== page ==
Posts Tagged ‘Historic District’

Astoria OR Riverwalk has History Ships Shops & Views

June 5th, 2018 by Clementines B&B

The best way to see the Columbia River waterfront in Astoria is to walk or bike along the Astoria Riverwalk, also known as the Astoria River Trail. The Riverwalk hugs the bank of the river, providing visitors with great views, a trip through Astoria’s history, and access to many museums and attractions nearby.

red and white ship in river seen from riverwalk framed by tree branches by Michelle Roth PhotographyIt follows the route of Astoria & Columbia River Railroad, begun in 1898. In the 1990s, Astoria transformed these abandoned railroad tracks into the first section of the Riverwalk through the National Rails-to-Trails Conservancy. Today, it stretches just over six miles from Smith Point and Port of Astoria on Young’s Bay to Tongue Point. The trail is flat and paved except for a few boardwalk sections. Visitors can access the trail almost anywhere along its length. The Traillink website has a map and detailed information about the trail.

The Riverwalk begins at the Port of Astoria, passing through this industrial area with its great variety of ships, to a viewpoint of the historic Astoria-Megler Bridge. Under the Bridge, the Maritime Memorial Park offers more views of the river and its ship traffic. The Park honors members of the U.S. Coast Guard who died during service on the Columbia River and residents who have worked in the maritime industry.

Columbia River viewing tower with brown wooden railings, green tower, &  red roof by Michelle Roth PhotographyThe Riverwalk passes historic cannery buildings and wharves, and at 6th Street, visitors can stop at the viewing platform to enjoy more ship traffic and scenic vistas along the river. The trail passes through the riverfront area of downtown Astoria. Here, most of the old buildings have been converted to shops, galleries, restaurants and brewpubs for visitors to explore.

Many Astoria attractions and museums are just a short walk from the downtown section of the Riverwalk. The Oregon Film Museum, a Goonies favorite, and the historic Captain George Flavel House are only three blocks away. Farther along the downtown portion of the trail, the Garden of the Surging Waves and the Museum of Whimsy are within an easy walking distance as well. At the eastern edge of downtown, the trail passes the nationally famous Columbia River Maritime Museum.

Visitors who enjoy watching wildlife will enjoy the eastern section of the Riverwalk, beginning at the Maritime Museum. This section features more natural habitat. Birders may spot heron and bald eagles, and tens of thousands of birds gather along the shoreline during their fall migration.

two white and red ships on water evergreen forested mountains in background by Michelle Roth PhotographyThe Riverwalk continues past the Millpond to 36th Street. There, visitors are likely to hear the barking of sea lions as they sunbathe around the docks. The trail branches at its eastern end, with one branch providing access to LaPlante Park. The other leads toward the lagoons, ending at Lagoon Road near Tongue Point.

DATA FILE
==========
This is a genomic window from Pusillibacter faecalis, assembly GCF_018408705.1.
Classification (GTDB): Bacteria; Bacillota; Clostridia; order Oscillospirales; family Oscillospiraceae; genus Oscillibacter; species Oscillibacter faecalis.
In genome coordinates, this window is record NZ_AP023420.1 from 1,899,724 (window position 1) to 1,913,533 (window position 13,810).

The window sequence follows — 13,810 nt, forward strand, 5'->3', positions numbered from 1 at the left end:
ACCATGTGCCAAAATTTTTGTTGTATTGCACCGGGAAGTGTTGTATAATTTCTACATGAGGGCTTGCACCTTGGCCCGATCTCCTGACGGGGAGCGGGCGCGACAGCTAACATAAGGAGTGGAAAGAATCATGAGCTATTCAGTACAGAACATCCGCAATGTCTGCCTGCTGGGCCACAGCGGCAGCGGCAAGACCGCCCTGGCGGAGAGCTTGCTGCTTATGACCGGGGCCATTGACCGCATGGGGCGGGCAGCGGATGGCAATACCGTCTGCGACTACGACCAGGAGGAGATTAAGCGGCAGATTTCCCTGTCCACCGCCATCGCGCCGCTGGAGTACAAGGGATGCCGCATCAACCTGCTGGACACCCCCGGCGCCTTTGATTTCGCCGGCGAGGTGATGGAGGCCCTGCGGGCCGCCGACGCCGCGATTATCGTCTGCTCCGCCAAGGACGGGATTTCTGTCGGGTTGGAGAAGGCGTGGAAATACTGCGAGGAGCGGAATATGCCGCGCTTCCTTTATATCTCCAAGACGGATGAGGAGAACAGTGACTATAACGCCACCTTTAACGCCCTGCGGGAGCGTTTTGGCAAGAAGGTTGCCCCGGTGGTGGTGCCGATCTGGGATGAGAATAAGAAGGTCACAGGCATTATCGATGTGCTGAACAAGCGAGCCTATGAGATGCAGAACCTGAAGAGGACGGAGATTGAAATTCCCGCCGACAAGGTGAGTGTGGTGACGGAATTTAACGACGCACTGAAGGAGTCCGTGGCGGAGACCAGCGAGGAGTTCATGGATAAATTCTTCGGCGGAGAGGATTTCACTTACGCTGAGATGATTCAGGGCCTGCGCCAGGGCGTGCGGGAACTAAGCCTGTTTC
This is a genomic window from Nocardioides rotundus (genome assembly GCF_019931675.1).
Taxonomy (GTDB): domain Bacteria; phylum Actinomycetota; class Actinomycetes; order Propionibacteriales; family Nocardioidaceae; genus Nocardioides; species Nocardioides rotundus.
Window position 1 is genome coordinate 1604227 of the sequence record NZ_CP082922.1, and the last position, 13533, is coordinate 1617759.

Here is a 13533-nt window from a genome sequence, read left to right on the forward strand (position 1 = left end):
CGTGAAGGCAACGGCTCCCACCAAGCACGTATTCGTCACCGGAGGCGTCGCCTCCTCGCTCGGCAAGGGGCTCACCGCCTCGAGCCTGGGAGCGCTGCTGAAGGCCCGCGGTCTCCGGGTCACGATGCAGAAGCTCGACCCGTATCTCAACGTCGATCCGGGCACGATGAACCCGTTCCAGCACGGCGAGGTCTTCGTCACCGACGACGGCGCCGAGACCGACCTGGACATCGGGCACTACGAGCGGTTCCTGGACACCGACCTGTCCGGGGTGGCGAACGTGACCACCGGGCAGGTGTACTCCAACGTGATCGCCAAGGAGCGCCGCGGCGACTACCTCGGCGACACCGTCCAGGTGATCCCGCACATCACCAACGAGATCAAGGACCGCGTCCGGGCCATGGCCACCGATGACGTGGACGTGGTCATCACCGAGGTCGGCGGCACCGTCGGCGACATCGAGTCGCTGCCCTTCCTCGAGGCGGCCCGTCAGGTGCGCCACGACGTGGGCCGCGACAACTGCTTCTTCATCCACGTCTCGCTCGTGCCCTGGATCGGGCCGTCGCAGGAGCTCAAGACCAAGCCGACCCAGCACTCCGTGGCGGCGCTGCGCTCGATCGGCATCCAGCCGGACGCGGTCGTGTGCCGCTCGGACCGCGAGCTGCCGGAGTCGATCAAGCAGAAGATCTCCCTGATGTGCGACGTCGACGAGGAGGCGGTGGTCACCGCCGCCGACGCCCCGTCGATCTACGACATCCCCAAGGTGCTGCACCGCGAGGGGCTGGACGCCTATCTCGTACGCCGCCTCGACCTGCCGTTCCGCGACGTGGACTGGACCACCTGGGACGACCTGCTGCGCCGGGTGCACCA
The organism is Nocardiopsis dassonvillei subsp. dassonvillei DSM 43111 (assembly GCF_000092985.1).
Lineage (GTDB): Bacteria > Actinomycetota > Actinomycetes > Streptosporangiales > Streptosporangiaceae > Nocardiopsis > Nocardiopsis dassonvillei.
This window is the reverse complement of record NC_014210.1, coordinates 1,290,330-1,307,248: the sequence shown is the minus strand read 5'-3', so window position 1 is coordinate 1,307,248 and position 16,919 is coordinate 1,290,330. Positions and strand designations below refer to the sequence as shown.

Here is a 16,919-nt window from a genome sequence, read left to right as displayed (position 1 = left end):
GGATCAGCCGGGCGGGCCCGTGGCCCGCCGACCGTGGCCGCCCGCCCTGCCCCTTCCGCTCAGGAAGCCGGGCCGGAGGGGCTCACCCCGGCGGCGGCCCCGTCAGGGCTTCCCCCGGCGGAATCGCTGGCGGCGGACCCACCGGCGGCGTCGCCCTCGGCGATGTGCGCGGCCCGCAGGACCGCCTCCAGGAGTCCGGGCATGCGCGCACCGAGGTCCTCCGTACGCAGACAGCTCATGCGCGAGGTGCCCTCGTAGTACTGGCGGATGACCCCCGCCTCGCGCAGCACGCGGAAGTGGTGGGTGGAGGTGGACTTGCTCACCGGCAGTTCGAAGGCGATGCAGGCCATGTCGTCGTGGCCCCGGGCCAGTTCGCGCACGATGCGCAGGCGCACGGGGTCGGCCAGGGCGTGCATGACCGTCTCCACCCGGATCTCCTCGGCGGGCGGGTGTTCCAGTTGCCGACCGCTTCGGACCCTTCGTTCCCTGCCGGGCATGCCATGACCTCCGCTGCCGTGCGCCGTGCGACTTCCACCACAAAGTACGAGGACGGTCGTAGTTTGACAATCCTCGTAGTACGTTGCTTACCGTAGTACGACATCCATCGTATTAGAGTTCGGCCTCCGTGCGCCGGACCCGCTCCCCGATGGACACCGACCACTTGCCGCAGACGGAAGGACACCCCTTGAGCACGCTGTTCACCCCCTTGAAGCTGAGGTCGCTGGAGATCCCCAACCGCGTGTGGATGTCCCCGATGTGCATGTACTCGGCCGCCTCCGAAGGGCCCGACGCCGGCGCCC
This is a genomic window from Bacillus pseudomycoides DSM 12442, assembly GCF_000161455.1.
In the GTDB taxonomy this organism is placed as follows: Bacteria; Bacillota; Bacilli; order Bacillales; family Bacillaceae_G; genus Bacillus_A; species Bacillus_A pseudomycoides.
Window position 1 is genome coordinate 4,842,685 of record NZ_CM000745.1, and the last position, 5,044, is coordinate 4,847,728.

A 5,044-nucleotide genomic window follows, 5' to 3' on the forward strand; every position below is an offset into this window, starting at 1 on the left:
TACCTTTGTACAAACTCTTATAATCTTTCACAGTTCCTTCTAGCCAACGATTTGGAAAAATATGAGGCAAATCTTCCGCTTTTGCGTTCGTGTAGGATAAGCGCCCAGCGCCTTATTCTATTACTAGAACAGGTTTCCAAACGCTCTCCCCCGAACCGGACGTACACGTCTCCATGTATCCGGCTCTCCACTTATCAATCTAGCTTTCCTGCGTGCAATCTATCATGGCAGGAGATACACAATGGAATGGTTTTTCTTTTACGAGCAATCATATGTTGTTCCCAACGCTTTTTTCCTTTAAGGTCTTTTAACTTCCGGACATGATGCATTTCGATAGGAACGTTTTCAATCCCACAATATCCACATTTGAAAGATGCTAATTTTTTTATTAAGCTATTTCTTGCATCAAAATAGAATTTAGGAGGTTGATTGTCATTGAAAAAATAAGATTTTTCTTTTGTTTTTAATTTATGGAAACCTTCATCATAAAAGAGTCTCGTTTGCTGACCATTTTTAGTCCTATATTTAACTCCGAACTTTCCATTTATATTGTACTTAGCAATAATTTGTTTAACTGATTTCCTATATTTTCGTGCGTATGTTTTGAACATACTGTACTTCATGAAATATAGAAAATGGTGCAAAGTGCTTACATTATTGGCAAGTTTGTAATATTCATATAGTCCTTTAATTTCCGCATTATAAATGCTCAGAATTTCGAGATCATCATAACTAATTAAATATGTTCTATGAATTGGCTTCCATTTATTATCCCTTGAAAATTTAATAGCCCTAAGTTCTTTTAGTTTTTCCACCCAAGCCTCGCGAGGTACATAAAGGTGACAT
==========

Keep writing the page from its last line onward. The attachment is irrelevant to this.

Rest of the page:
The Riverwalk and the route of Astoria’s Riverfront Trolley parallel each other from near the Piers at Smith Point to 30th Street, just past the Mill Pond. Visitors who want to stroll shorter portions of the trail can ride the Trolley on other sections if they wish.

Spring has arrived in the Pacific Northwest, so don’t wait to book a weekend getaway to Astoria! The Riverwalk showcases Astoria’s maritime history together with its culture, shopping, and lively restaurant scene. Best of all, when you stay at Clementine’s Bed & Breakfast, access to the downtown portion of the Riverwalk is just three blocks away. Spring has arrived, so give us a call and book your stay!

Photos by Michelle Roth Photography courtesy of Astoria Warrenton Area Chamber of Commerce

Astoria’s Garden of Surging Waves honors its Chinese heritage

May 4th, 2017 by Clementines B&B

a short walk from Clementine’s Bed & Breakfast, you’ll find the “Garden of Surging Waves,” honoring two centuries of the Pacific Northwest’s ties to China and the many contributions Chinese immigrants to Astoria and the Lower Columbia River Basin. You see the evidence of their efforts from the railroads to the canneries to the jetties at the mouth of the Columbia River.

Garden of the Surging Waves Pavilion with carved white columns and wood beams on plaza by Michelle Roth Photography

Photo: Michelle Roth

The Garden, named for the Surging Waves Pavilion in a classical garden in Suzhou, China, expresses the themes of transition, values and Chinese design in its architecture and art. The garden’s juxtaposition of elements and contrasts of colors express the cultural transitions that Chinese immigrants experienced after arriving in Oregon. Quotes from Chinese philosophers and writers reflect their values of family, education, authenticity, and resourcefulness.  The Garden integrates symbols from Chinese culture throughout its design. Local materials, such as the wood rails and elongated pavers resembling canneries’ wooden floor planks, reference the industries of timber, railroading, and fishing. Landscape design brings together traditional Chinese plants and trees with those native to this area. The Garden’s website provides detailed explanations about it symbolism, artwork, history, and stories of Chinese heritage, so don’t forget to view it as a part of your visit to the Garden.

Astoria’s many attractions and activities will fill your busy days, but be sure to take some time as you walk through our historic district to pause and enjoy the Garden of Surging Waves’ tranquility and peace. The Garden changes with each season, so don’t wait to book your next getaway while spring is in the air!

Photo by Michelle Roth courtesy of Astoria Warrenton Area Chamber of Commerce